Where an employee’s contract is not for a fixed term, notice is usually required in order to terminate their contract lawfully. Indeed, there is a statutory obligation on an employer and employee to give notice of termination. However, previously there has been an issue when notice provisions are not explicitly stated. When is the notice deemed to be served in the absence of an express term?
Last year, my colleague, Sarah Lee, discussed the case of Newcastle upon Tyne Hospital NHS Foundation Trust v Haywood when it reached the Court of Appeal (the COA). In summary of the case, the employee was to be entitled to an early retirement pension if her employment terminated on or after her 50th birthday. She was told that she was at risk of redundancy, but was on holiday when the letter containing notice to terminate was sent to her. This letter was sent by recorded delivery, and so was returned to the sorting office. Her father-in-law duly collected it and delivered it to her house on the 26th April. The employee only read the notice after returning home on the 27th April. If the notice took effect from a date prior to the 27th, she would not be entitled to her early retirement pension.
Since then, the case has reached the Supreme Court (the SC). Previously, the COA had determined that notice was given on actual receipt. This viewpoint has been followed by the SC, which confirmed the earlier judgment with a majority of 3 to 2. However, the SC has gone one step further. Lady Hale provided the lead judgment, and determined that the court had to imply a contractual term as to when written notice takes effect. The crux of the matter is that notice of termination of contracts will not be given until the employee has either read the notice, or had ample opportunity to do so. Seeing as the employee in this case had read the letter the day she returned from holiday, the 27th April was the earliest date that she could have reasonably read that notice.
The effect of this decision is to clarify that the common law practice of notice being given on the date that it was delivered to the address of the recipient is simply not relevant with regards to employment law. The approach follows that which has been taken by the EAT and puts the ball squarely in the employer’s court, to ensure that notice is communicated effectively and clearly to an employee.
What should you be doing now?
If your employment contracts do not provide clarification as to when notice is served, you need to be aware of the principles of this case. As stated in our last article on this subject:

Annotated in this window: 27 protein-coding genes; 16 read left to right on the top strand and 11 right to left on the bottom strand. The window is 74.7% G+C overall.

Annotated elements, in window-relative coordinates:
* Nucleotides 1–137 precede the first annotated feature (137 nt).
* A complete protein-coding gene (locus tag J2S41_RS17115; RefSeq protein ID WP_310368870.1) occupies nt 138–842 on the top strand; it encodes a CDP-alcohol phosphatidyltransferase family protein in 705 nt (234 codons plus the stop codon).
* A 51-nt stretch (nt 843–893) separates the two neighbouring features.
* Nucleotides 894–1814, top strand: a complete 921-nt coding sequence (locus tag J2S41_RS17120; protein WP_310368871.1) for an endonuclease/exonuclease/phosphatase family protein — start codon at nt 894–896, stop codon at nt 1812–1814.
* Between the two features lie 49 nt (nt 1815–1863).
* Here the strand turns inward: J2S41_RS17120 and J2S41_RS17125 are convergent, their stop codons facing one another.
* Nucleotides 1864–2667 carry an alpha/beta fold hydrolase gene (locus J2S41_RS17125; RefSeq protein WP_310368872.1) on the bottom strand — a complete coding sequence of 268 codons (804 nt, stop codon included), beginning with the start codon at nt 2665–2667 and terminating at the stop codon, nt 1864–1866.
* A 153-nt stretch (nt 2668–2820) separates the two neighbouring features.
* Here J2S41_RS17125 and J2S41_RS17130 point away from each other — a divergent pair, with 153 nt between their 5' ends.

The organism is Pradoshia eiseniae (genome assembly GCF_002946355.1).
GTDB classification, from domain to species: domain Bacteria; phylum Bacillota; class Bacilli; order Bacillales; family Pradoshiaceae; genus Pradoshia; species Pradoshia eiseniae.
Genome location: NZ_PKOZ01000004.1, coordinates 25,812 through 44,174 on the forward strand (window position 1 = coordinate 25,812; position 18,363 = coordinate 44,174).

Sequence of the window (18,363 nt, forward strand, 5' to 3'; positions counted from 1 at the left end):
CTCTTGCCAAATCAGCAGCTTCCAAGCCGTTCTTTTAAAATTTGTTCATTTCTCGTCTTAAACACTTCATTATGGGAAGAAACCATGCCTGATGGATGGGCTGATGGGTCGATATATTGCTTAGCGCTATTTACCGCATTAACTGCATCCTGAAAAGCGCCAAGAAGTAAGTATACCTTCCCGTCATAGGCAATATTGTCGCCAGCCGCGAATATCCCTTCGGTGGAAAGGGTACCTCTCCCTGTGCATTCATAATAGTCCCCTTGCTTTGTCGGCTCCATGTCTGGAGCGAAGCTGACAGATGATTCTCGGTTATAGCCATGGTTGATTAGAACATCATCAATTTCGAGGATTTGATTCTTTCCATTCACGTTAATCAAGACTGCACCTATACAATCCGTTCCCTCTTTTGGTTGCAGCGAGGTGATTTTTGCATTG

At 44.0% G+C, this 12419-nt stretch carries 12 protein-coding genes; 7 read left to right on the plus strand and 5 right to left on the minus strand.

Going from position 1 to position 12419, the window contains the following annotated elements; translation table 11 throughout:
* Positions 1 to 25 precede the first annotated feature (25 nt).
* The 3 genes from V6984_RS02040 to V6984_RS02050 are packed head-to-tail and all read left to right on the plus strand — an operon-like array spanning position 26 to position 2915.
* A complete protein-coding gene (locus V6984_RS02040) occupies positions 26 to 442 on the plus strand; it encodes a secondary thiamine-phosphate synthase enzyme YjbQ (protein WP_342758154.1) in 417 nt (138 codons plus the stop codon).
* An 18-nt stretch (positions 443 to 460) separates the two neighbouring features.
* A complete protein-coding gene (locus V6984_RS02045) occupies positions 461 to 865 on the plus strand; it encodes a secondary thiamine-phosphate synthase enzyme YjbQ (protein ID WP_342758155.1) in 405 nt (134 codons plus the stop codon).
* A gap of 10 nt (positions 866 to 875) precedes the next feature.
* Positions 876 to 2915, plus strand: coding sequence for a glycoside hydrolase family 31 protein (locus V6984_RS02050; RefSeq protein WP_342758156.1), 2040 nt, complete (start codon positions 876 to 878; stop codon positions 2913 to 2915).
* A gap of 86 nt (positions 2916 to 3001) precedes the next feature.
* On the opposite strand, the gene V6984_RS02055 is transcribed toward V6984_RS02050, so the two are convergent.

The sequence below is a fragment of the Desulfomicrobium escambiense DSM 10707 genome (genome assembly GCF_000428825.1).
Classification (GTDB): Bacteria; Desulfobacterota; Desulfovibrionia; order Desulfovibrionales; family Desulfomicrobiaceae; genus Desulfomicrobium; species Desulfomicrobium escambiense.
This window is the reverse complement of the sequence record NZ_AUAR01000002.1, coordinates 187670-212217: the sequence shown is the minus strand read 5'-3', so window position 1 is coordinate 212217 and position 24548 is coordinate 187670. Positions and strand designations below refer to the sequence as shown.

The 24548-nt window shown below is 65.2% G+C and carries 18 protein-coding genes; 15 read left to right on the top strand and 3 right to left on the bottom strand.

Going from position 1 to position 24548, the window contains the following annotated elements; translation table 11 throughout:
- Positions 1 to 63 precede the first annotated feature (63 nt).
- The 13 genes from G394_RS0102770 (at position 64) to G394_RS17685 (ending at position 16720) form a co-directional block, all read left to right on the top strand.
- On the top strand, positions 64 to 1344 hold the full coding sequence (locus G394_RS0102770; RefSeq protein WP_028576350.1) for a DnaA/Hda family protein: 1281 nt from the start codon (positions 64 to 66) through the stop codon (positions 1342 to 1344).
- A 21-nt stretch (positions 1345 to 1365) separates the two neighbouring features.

- Consider sending the notice by recorded delivery so that it is signed for on receipt. This will allow you to know when it is received, and when the employee will have had an opportunity to read it.
- Use multiple methods to send notice of termination. This will ensure that the employee cannot avoid the notice. This will be of particular relevance where the employee is not around like in the above case where the employee was on holiday.
- It may be useful to provide notice verbally before following this up with it in writing so that the employee is aware that it will be coming.
- In addition, be careful to check that the communication has been sent to the correct location. This may seem obvious, but in the above case an email was sent to the employee’s husband and not her own personal email address. Had the email been sent directly to her at her email address, it may have been decided that she had a reasonable opportunity to read the notice at an earlier date.
Looking forwards, you may wish to revisit the notice clauses within your employee contracts in order to clarify when notice is given, thus ensuring certainty for both parties as to when notice will take effect. Also, check whether your employment contracts allow for service by email.
What does this mean for you or your business?
To reiterate what my colleague Sarah stated last year, if your employees’ contracts do not specifically state the point at which notice is received by the employee, you must ensure that you have effectively communicated the notice to them as it is only given when the employee has had reasonable opportunity to read it. This is especially relevant if a later termination date may allow the employee a specific benefit, such as in the above case, or if it will allow them to acquire sufficient continuous service to bring an unfair dismissal claim.
The full judgment of the Supreme Court case can be read HERE.
These notes have been prepared for the purpose of articles only. They should not be regarded as a substitute for taking legal advice.